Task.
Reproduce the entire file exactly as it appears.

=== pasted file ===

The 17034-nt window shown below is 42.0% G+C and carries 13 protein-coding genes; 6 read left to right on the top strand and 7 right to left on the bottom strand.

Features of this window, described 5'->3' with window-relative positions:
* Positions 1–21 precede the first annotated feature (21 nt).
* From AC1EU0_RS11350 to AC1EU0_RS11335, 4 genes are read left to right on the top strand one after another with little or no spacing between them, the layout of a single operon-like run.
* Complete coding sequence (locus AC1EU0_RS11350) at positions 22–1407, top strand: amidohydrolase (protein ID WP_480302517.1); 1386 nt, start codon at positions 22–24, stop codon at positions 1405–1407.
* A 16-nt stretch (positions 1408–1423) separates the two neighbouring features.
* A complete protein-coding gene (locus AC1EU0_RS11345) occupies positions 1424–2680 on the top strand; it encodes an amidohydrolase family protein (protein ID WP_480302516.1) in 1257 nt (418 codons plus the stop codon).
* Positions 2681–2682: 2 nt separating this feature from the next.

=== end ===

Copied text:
The 17034-nt window shown below is 42.0% G+C and carries 13 protein-coding genes; 6 read left to right on the top strand and 7 right to left on the bottom strand.

Features of this window, described 5'->3' with window-relative positions:
* Positions 1–21 precede the first annotated feature (21 nt).
* From AC1EU0_RS11350 to AC1EU0_RS11335, 4 genes are read left to right on the top strand one after another with little or no spacing between them, the layout of a single operon-like run.
* Complete coding sequence (locus AC1EU0_RS11350) at positions 22–1407, top strand: amidohydrolase (protein ID WP_480302517.1); 1386 nt, start codon at positions 22–24, stop codon at positions 1405–1407.
* A 16-nt stretch (positions 1408–1423) separates the two neighbouring features.
* A complete protein-coding gene (locus AC1EU0_RS11345) occupies positions 1424–2680 on the top strand; it encodes an amidohydrolase family protein (protein ID WP_480302516.1) in 1257 nt (418 codons plus the stop codon).
* Positions 2681–2682: 2 nt separating this feature from the next.